Football and friendship drive Bothell’s Bickhaus

Cougar senior set for state final.

As the Bothell High Blue Train continues to roll along the state’s football tracks, the Cougars have made many successful stops on their epic journey.

To prepare for Saturday’s 4A state championship game at Mount Tahoma Stadium in Tacoma, Bothell was invited to practice at the Seattle Seahawks’ facility, the Virginia Mason Athletic Center, in Renton on Tuesday evening.

It’s an all-encompassing once-in-a-lifetime opportunity, said Cougar 6-foot senior tight end/linebacker Blake Bickhaus the following day before practice at Bothell High.

Bickhaus said that training on the VMAC’s indoor field and riding the bus to the facility meant “more fun bonding experiences with players and friends.”

After beating 4A KingCo and Northshore rival Woodinville, 31-21, in the semifinals at a raucous and jam-packed Pop Keeney Stadium on Nov. 30, fifth-seeded Bothell (11-2) will take on second-seeded Camas (13-0) at 4 p.m. Saturday for the state crown.

“We’re all locked in. We enjoyed the win, of course, but we’re in the state championship, and this is the biggest game of our lives, (so) we’re really focused on doing as best we can, going out there and playing as hard as we can together,” said Bickhaus, whose team defeated Woodinville twice this season.

The Cougar notched all-4A KingCo Crown first-team honors on defense at outside linebacker and second-team honors on offense at tight end, putting an exclamation point on those accolades by snagging an interception and making two big catches against Woodinville in the semis.

“I love playing football with my best friends, that’s pretty much what gets me going,” Bickhaus said of his team’s success.

They play hard and they play together, said Bickhaus, adding that when everyone gives their 1/11ths worth of effort, good things will happen. He cited an example of teammate Ryan Metz scooping up a fumble against Woodinville in the semis and returning it for a touchdown.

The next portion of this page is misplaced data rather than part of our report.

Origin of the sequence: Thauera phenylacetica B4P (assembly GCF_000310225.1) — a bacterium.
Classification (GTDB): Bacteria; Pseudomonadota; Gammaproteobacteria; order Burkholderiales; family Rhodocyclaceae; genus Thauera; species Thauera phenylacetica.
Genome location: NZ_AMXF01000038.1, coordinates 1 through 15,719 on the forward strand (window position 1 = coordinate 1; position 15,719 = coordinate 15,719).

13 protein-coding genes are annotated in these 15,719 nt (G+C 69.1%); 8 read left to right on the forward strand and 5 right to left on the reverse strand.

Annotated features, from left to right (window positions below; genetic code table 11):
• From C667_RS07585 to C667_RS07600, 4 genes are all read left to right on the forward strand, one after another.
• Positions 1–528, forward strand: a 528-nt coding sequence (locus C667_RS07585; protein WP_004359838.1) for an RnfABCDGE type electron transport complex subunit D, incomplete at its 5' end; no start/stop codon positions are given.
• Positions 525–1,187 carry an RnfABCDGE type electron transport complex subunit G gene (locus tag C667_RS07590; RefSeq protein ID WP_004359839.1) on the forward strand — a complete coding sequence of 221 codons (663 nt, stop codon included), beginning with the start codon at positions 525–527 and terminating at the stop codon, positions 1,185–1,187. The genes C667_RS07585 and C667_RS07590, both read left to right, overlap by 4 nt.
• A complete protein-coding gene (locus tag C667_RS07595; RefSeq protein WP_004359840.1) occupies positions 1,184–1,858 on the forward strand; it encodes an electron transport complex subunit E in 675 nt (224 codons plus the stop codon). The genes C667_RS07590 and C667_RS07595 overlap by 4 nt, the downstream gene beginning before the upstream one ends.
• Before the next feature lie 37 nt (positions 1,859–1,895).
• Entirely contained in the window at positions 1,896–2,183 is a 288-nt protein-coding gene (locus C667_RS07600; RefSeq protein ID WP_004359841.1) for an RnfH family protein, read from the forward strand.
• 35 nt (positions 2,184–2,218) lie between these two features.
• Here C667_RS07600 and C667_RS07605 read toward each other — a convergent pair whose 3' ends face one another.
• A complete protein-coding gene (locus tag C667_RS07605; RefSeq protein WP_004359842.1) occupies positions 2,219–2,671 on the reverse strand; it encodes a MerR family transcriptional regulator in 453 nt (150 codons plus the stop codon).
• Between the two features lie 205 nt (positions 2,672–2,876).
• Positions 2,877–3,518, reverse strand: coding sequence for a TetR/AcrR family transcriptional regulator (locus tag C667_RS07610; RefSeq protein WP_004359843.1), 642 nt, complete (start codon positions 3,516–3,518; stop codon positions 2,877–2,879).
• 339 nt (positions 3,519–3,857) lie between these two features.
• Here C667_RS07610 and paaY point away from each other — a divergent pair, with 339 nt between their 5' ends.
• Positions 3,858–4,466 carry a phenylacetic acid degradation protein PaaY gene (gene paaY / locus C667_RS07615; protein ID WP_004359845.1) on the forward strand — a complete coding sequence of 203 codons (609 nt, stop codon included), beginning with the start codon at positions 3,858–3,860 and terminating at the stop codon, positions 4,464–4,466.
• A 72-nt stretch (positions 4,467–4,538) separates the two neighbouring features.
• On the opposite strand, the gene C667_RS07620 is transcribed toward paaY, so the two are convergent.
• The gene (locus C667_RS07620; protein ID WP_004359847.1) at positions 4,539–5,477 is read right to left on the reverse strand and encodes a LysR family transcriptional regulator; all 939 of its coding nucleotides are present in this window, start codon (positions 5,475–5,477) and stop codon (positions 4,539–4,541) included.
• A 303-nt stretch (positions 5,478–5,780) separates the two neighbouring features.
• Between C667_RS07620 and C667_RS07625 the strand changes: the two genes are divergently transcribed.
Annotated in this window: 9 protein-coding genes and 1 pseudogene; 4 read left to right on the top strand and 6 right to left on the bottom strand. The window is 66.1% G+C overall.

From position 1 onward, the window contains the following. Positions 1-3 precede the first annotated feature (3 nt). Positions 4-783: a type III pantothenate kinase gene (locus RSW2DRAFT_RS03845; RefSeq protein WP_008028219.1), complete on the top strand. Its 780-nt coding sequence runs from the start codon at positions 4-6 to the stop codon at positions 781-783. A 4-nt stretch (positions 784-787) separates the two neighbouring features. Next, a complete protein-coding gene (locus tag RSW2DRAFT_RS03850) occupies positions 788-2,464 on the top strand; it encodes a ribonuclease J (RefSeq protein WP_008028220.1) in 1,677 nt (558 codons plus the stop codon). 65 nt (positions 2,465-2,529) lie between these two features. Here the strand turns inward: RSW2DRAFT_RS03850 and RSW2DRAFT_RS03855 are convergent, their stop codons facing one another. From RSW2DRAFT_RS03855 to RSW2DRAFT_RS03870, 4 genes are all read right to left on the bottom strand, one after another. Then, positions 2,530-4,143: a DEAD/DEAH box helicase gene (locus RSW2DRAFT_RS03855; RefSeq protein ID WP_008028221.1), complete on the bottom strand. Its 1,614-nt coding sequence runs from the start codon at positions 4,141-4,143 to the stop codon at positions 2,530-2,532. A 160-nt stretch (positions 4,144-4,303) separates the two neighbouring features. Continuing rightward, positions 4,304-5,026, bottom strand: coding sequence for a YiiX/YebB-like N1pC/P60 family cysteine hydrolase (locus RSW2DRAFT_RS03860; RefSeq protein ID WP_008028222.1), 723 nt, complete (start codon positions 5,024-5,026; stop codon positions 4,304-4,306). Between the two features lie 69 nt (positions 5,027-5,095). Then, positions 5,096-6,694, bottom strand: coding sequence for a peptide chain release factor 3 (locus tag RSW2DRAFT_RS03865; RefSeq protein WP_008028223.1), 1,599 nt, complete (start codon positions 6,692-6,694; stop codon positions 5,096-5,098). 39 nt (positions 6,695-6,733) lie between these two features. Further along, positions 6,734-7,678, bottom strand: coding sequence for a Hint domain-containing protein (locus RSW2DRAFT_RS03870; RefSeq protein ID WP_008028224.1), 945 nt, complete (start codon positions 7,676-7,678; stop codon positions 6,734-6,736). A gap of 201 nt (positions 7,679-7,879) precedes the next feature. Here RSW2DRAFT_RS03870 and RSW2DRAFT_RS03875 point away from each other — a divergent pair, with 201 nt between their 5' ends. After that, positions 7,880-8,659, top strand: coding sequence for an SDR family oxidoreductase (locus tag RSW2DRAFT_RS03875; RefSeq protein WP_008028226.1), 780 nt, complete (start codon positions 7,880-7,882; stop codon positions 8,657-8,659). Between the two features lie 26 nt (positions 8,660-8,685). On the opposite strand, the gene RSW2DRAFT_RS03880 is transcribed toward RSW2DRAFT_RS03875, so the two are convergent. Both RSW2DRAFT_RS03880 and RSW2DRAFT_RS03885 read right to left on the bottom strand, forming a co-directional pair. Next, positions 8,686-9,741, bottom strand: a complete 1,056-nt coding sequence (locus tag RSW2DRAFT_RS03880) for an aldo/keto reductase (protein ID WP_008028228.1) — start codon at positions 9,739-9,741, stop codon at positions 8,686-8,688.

Bickhaus remembers thinking about his gridiron future during a flag football game as a youngster on the old grass field by Pop Keeney Stadium. He doesn’t recall what teams were playing on the main field, but something clicked as he glanced over at the action.

“(I was) just looking at them and saying, ‘Oh, that could one day be me,’” he said.

After years of hard work, the state final awaits Bickhaus and his teammates.

The Reporter asked Bickhaus a series of questions to get a behind-the-scenes glimpse into his life:

What’s the best piece of advice you’ve ever been given?

Someone told me once, “A wise man once said nothing at all.” I think that translates to football, too. There’s so much trash talking, so much emotion. Just keeping calm and keeping to yourself sometimes can be an advantage to not get too distracted. There’s penalties, there’s all that type of stuff… you just keep it to yourself, stay motivated inside and you’ll be fine.

Do you have any kind of a routine getting ready for games?

Me and a couple of the football guys, we go down to Subway every (Friday) before the game. We order the same thing, eat together. (He favors the chicken bacon ranch sandwich. “That’s the stuff,” he added.)

What’s your biggest pet peeve?

I would say people who think it’s cool to not try. It’s cool to try. It can become annoying when people don’t, especially in a school environment.

Do you have something that’s unique about yourself that maybe someone doesn’t know about?

I don’t have a tooth right here (pops out a replacement tooth).

How’d that happen?

I was born without it. No crazy story, no fight or anything like that (laughs).

What’s your dream vacation spot?

Bora Bora, clear water down there.

What super power would you like to have?

Teleportation, so you can just go from here to there really fast.

What’s your favorite kind of music?

I like a lot of music, but probably just hip-hop, R & B, that type of stuff.

What inspires you each day?

My parents and everything they’ve done for me and the positions they put me in, opportunities and just how supportive they’ve been. I’d say that motivates me to be better and do stuff for them.